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Make a simple side dish more impressive


(CBS News) Having grown up in New York City and attended international schools for most of my life, I thought I knew a lot about food. I considered my palate to be quite educated.

Nope. Turns out, there's so much I didn't know. I'm actually behind the curve.

Given, most of the foods I hadn't tried are delicacies: fois gras, blood sausage, sweetbreads, name a few. But, not a great excuse, given that a good number of my fellow students had already tasted, and liked, all of the above.

Video: Lemon confit: A surprising addition to any dish

I went into culinary school with the mentality that I would try everything at least once (even if I really didn't want to...on organ day, for example). Fois gras isn't my favorite, sweetbread texture freaks me out and confit is delicious. Blood sausage remains on the "to try" list.

But, this blog is about confit. Yum. I have yet to eat something confit that I don't like. Duck confit is by far the best (duck legs cured and cooked in duck fat - healthy, I know). But, garlic confit, tomato confit and lemon confit are also seriously yummy.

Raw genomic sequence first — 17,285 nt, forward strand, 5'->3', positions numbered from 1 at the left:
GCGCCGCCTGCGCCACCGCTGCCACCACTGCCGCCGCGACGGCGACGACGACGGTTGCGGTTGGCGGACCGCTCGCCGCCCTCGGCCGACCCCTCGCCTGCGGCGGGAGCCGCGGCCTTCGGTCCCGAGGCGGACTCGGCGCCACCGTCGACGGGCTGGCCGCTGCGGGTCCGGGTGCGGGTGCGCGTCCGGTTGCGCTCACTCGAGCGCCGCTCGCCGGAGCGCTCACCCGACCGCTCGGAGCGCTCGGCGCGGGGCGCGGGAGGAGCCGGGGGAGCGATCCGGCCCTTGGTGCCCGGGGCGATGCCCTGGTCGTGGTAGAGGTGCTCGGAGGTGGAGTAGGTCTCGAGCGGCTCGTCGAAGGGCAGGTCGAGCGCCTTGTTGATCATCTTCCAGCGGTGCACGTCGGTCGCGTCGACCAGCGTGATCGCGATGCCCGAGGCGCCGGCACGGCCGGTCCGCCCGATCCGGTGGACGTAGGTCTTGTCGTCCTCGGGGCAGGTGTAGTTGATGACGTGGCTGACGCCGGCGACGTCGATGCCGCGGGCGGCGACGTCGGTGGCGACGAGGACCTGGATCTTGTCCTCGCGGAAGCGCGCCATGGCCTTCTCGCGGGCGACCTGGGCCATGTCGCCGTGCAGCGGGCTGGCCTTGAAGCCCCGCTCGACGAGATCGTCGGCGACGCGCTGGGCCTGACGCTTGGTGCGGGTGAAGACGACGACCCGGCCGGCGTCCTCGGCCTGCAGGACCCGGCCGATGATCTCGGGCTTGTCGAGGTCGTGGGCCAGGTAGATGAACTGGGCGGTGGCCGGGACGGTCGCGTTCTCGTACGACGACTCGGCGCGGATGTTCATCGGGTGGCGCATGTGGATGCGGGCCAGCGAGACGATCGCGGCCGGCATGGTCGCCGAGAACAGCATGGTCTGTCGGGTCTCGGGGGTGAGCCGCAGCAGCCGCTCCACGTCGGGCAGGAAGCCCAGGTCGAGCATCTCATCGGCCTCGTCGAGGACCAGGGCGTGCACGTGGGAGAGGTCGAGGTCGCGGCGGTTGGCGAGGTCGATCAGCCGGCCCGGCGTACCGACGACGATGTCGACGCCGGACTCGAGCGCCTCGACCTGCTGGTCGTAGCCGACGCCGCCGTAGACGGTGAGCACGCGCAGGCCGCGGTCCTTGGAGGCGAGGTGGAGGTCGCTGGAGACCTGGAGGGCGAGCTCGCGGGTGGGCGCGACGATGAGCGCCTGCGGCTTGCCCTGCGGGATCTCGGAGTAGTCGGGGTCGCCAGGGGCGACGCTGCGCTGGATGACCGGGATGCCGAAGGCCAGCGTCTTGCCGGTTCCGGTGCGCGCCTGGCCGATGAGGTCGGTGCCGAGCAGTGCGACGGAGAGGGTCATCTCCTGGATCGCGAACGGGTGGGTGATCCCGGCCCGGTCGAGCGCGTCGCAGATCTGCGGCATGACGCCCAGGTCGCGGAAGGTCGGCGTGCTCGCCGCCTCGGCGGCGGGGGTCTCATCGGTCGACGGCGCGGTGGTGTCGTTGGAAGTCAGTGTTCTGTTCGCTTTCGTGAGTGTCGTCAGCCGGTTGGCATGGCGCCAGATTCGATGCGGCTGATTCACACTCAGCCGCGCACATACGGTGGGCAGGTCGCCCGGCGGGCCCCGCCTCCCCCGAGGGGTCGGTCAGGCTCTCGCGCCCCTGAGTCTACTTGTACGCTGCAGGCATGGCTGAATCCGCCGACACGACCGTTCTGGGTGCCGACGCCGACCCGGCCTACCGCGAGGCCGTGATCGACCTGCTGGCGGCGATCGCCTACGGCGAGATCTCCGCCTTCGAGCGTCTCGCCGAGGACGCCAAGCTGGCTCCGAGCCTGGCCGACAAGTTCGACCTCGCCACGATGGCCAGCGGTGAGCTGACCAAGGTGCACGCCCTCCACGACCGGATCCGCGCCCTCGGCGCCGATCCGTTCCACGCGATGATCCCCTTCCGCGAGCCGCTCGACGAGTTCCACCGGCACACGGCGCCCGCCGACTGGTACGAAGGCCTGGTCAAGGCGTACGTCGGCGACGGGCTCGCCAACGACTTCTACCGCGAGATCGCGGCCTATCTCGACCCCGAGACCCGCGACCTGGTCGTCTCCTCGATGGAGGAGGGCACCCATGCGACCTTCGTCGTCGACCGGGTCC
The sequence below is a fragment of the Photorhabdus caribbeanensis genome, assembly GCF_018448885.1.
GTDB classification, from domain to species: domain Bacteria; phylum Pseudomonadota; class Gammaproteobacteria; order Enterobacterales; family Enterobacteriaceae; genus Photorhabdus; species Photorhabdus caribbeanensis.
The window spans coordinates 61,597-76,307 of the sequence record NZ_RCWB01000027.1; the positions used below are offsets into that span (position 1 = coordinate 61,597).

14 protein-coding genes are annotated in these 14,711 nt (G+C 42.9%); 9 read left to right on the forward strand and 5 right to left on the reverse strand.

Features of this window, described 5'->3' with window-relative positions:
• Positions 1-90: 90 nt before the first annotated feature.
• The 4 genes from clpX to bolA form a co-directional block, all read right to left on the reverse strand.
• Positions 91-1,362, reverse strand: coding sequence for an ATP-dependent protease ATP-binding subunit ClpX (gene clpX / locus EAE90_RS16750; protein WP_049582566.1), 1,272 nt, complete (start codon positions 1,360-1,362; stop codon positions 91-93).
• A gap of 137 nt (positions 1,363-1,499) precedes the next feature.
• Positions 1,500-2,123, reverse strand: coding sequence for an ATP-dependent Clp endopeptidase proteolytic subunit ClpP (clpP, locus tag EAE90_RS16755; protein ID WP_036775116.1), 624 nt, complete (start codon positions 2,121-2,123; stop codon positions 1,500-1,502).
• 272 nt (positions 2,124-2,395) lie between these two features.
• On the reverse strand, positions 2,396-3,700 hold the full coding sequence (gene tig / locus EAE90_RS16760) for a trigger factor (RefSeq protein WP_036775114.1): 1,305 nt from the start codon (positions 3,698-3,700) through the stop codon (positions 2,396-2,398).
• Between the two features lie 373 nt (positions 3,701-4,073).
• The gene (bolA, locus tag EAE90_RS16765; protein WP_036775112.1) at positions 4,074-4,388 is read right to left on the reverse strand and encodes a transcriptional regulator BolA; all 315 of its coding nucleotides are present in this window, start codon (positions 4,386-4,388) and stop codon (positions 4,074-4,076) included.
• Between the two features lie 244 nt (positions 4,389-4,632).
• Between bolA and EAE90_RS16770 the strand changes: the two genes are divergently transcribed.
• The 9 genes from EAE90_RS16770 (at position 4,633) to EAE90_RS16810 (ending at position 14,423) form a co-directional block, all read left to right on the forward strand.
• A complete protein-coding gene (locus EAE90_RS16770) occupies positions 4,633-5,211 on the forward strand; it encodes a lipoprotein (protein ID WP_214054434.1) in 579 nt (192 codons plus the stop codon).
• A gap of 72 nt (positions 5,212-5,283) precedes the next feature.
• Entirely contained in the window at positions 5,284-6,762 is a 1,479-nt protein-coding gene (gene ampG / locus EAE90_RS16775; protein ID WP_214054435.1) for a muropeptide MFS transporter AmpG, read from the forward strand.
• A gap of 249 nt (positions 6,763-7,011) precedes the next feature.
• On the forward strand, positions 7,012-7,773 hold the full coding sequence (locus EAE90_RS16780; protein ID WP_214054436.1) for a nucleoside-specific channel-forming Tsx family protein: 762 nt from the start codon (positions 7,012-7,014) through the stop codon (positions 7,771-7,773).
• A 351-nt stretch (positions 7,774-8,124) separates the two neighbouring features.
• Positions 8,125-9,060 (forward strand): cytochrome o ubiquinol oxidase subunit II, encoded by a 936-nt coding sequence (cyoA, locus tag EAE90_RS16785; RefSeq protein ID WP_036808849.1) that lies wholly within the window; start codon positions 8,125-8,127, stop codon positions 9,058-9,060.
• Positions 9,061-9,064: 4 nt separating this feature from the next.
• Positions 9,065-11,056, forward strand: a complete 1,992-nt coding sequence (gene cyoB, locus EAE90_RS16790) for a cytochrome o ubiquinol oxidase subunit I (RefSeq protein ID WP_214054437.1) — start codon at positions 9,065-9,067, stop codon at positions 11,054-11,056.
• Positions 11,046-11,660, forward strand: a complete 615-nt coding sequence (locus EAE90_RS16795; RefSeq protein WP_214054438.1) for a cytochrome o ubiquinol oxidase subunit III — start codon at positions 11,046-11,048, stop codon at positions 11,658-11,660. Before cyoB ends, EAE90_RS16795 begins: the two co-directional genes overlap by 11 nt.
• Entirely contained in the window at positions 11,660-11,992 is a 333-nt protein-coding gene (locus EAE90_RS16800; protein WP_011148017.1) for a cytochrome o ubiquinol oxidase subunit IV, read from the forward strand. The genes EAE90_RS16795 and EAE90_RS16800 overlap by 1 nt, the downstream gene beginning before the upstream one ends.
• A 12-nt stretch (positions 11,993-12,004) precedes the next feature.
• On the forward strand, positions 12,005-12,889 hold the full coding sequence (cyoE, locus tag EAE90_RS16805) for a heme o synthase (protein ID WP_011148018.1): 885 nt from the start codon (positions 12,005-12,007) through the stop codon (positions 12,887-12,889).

Lemon confit is particularly interesting to me. It adds a bright, yet subtle lemony flavor to your dish, plus an interesting chewy texture from the preserved rind. It will make any simple dish a lot more interesting.

In the video above, I mix some confit into chickpeas to make a simple side dish, but it would also be delicious with any fish or chicken dish.

To learn how to make lemon confit, watch the video above.

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Lemon Confit
Adapted from The International Culinary Center

Lemon Confit
  • 10 lemons
  • 2/3 cup salt
  • 1/3 cup sugar
  • 1/2 shallot
  • 6 cloves garlic

1. Bring a pot of water to a boil. Add lemons. After water returns to a boil, cook 1 minute. Remove and using a paper towel or cloth, rub the wax off the outside of the lemon. Once lemons cool, place in freezer until firm, but not frozen, about an hour.

2. Finely dice shallots and garlic and place together in a bowl.

3. Mix salt and sugar in a separate bowl.

4. Slice lemons very thin on a mandolin.

5. Put a layer of the salt and sugar mixture at the bottom of a sealable container. Layer in the lemon slices, dusting each one with the salt and sugar mixture as you go. Every four or five lemons, add some shallots and garlic. Continue until you run out of lemons. When you are done, pour the remaining salt and sugar mixture over your lemons. Seal the container, and place in fridge for 2 to 3 days.

6. Rinse lemons off before use.

Side dish suggestion:

  • 1 can chick peas
  • 2 tablespoons parsley, chopped
  • 6 to 8 slices lemon confit, finely diced
  • 1/4 cup olive oil
  • Salt and pepper, to taste

1. Mix chick peas, parsley, lemon confit, olive oil, salt and pepper together gently with a spoon. Serve!

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